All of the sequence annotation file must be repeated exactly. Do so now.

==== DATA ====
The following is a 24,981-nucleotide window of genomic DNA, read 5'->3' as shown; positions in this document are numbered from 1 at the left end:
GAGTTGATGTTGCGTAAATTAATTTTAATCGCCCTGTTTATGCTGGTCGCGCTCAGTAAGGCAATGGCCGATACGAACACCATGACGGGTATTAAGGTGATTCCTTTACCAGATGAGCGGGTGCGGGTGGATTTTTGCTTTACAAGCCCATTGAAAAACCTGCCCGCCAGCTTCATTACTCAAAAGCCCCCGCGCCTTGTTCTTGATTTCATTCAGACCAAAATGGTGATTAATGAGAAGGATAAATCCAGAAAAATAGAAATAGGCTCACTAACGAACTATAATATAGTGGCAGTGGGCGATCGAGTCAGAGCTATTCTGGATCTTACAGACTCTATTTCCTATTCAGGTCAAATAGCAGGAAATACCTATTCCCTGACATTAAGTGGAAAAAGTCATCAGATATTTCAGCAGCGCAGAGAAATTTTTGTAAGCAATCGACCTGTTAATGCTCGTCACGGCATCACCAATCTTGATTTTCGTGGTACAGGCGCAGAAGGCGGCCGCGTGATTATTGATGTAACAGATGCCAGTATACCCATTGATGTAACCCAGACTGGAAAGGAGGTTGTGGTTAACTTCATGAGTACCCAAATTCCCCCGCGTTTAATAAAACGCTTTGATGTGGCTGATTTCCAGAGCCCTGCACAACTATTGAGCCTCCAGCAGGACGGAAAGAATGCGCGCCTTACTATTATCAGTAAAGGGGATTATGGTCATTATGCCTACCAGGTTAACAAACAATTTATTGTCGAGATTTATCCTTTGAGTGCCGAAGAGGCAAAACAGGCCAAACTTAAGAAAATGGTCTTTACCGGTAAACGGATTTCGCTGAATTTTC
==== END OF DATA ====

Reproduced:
The following is a 24,981-nucleotide window of genomic DNA, read 5'->3' as shown; positions in this document are numbered from 1 at the left end:
GAGTTGATGTTGCGTAAATTAATTTTAATCGCCCTGTTTATGCTGGTCGCGCTCAGTAAGGCAATGGCCGATACGAACACCATGACGGGTATTAAGGTGATTCCTTTACCAGATGAGCGGGTGCGGGTGGATTTTTGCTTTACAAGCCCATTGAAAAACCTGCCCGCCAGCTTCATTACTCAAAAGCCCCCGCGCCTTGTTCTTGATTTCATTCAGACCAAAATGGTGATTAATGAGAAGGATAAATCCAGAAAAATAGAAATAGGCTCACTAACGAACTATAATATAGTGGCAGTGGGCGATCGAGTCAGAGCTATTCTGGATCTTACAGACTCTATTTCCTATTCAGGTCAAATAGCAGGAAATACCTATTCCCTGACATTAAGTGGAAAAAGTCATCAGATATTTCAGCAGCGCAGAGAAATTTTTGTAAGCAATCGACCTGTTAATGCTCGTCACGGCATCACCAATCTTGATTTTCGTGGTACAGGCGCAGAAGGCGGCCGCGTGATTATTGATGTAACAGATGCCAGTATACCCATTGATGTAACCCAGACTGGAAAGGAGGTTGTGGTTAACTTCATGAGTACCCAAATTCCCCCGCGTTTAATAAAACGCTTTGATGTGGCTGATTTCCAGAGCCCTGCACAACTATTGAGCCTCCAGCAGGACGGAAAGAATGCGCGCCTTACTATTATCAGTAAAGGGGATTATGGTCATTATGCCTACCAGGTTAACAAACAATTTATTGTCGAGATTTATCCTTTGAGTGCCGAAGAGGCAAAACAGGCCAAACTTAAGAAAATGGTCTTTACCGGTAAACGGATTTCGCTGAATTTTC